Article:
----- Forwarded message from Axon <email@example.com> -----
Date: Tue, 17 Feb 2015 14:44:30 +0000
From: Axon <firstname.lastname@example.org>
To: "email@example.com" <firstname.lastname@example.org>
Subject: [qubes-users] Persistent firmware backdoors possible across major hard drive brands
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On 2015-02-16, Kaspersky Lab announced:
> GReAT has been able to recover two modules which allow
> reprogramming of the hard drive firmware of more than a dozen of
> the popular HDD brands. This is perhaps the most powerful tool in
> the Equation group's arsenal and the first known malware capable of
> infecting the hard drives.
> By reprogramming the hard drive firmware (i.e. rewriting the hard
> drive's operating system), the group achieves two purposes:
> 1. An extreme level of persistence that helps to survive disk
> formatting and OS reinstallation. If the malware gets into the
> firmware, it is available to "resurrect" itself forever. It may
> prevent the deletion of a certain disk sector or substitute it with
> a malicious one during system boot. "Another dangerous thing is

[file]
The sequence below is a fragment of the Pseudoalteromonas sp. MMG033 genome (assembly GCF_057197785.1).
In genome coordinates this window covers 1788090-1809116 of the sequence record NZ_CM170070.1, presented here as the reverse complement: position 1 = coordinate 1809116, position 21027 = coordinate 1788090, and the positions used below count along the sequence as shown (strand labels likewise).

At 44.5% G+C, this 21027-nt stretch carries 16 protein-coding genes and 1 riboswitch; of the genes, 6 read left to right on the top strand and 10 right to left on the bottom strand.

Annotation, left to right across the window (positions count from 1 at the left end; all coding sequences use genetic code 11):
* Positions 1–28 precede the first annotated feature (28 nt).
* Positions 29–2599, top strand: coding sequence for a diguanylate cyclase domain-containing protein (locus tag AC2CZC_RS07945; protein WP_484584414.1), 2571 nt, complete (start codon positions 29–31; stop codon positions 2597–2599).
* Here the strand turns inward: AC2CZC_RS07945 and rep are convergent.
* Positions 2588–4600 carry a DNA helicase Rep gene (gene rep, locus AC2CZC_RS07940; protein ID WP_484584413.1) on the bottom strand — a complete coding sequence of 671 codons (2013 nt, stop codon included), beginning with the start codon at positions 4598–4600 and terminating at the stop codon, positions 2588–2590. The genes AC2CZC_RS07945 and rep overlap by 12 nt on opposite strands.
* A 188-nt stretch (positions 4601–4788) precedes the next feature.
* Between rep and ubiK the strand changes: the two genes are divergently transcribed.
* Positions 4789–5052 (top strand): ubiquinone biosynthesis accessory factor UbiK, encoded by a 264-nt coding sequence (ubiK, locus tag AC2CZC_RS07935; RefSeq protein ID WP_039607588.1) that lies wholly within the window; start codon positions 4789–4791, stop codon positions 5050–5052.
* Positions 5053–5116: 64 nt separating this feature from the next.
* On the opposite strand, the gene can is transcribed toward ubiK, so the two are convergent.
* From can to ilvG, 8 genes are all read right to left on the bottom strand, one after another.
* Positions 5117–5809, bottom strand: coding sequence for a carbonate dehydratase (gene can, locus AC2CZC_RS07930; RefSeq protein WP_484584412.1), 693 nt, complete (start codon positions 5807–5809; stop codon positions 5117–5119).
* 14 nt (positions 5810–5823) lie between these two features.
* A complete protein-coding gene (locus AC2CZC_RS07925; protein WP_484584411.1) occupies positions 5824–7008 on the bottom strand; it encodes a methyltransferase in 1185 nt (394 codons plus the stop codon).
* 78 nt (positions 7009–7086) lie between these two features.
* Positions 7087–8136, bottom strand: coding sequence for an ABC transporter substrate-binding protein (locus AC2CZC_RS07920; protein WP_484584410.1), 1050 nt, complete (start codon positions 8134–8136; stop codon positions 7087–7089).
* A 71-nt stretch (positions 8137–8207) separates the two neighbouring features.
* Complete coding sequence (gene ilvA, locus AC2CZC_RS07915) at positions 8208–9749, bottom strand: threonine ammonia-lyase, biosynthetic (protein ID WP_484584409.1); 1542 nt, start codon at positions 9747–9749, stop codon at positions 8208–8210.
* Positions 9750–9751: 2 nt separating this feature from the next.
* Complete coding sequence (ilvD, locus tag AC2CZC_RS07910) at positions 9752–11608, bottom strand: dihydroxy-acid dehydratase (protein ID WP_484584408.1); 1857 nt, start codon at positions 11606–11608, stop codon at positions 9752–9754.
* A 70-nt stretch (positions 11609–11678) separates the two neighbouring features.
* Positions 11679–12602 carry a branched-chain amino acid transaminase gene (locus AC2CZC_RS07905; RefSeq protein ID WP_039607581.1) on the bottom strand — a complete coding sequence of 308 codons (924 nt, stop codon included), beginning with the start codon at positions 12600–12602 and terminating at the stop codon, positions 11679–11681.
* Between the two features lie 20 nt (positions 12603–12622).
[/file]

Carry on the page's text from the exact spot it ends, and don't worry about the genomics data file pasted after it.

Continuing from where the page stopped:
> that once the hard drive gets infected with this malicious payload,
> it is impossible to scan its firmware. To put it simply: for most
> hard drives there are functions to write into the hardware firmware
> area, but there are no functions to read it back. It means that we
> are practically blind, and cannot detect hard drives that have
> been infected by this malware" warns Costin Raiu, Director of the
> Global Research and Analysis Team at Kaspersky Lab.
> 2. The ability to create an invisible, persistent area hidden
> inside the hard drive. It is used to save exfiltrated information
> which can be later retrieved by the attackers. Also, in some cases
> it may help the group to crack the encryption: "Taking into account
> the fact that their GrayFish implant is active from the very boot
> of the system, they have the ability to capture the encryption
> password and save it into this hidden area," explains Costin Raiu.
Affected HDD brands include (but are probably not limited to):
* Western Digital
This is bad news for everyone, including Qubes users, since there's
nothing we can really do at the OS/software level to protect ourselves
from this kind of persistent HDD firmware infection (or compromised
firmware and hardware in general). Measures like AEM don't help if the
drives are already infected before we even purchase them. If we want
freedom and safety in the future, our best bet is probably to
(continue to) push for open-source firmware and hardware.
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